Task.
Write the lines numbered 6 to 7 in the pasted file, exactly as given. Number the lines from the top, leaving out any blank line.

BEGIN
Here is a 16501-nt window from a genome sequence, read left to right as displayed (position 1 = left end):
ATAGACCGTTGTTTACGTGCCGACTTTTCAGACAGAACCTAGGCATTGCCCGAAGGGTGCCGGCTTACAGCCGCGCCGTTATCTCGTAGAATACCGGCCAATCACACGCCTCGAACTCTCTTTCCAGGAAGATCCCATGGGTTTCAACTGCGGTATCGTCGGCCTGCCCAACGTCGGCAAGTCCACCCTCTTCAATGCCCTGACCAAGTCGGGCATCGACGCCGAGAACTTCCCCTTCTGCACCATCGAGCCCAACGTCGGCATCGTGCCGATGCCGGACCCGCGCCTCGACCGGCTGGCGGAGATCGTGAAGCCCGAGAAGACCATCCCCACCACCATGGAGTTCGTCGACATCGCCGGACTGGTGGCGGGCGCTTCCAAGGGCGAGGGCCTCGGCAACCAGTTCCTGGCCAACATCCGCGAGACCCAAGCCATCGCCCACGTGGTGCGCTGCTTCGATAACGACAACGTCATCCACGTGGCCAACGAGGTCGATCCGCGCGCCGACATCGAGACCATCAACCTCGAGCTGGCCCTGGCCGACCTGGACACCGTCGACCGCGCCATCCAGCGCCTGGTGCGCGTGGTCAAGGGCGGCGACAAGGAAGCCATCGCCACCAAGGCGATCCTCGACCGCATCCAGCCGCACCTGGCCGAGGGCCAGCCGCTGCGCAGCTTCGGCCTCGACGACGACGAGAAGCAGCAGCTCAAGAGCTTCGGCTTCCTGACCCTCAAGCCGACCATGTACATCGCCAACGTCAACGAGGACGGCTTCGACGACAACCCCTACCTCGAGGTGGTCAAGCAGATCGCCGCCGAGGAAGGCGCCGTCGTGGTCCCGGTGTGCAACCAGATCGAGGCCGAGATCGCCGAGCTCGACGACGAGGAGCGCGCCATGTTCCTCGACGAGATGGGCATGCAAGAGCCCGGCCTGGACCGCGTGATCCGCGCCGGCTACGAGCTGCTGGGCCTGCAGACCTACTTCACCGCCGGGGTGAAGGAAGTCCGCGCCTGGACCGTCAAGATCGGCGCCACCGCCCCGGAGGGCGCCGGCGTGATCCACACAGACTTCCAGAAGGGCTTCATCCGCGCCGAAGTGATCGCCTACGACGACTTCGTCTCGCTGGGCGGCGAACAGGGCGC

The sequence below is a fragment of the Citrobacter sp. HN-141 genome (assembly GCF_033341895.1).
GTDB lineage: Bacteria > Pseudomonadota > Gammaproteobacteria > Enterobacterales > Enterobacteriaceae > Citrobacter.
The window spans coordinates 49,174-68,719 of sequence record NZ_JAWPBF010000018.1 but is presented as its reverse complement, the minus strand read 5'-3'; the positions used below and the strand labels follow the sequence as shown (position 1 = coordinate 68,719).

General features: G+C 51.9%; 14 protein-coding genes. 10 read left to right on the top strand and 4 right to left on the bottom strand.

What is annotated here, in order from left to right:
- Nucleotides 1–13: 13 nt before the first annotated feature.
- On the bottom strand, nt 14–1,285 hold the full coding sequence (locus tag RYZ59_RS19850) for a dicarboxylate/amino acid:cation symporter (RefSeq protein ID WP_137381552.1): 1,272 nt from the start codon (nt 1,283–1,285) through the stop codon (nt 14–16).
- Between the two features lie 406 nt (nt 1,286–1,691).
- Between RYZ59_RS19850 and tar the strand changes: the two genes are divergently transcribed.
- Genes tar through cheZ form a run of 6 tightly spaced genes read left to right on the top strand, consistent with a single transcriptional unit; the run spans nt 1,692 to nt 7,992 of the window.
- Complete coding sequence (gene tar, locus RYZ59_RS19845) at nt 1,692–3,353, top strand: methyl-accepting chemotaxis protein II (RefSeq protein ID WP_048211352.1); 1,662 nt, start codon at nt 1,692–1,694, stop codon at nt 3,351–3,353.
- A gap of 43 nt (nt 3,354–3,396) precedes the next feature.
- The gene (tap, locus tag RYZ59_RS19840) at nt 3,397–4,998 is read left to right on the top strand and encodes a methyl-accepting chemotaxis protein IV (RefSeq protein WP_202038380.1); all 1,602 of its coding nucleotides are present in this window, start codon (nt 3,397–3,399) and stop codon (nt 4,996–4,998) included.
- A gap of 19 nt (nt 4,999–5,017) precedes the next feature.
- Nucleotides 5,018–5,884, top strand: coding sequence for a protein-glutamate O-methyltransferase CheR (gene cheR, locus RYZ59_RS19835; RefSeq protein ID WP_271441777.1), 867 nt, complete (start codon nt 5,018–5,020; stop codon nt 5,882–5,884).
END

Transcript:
General features: G+C 51.9%; 14 protein-coding genes. 10 read left to right on the top strand and 4 right to left on the bottom strand.

What is annotated here, in order from left to right: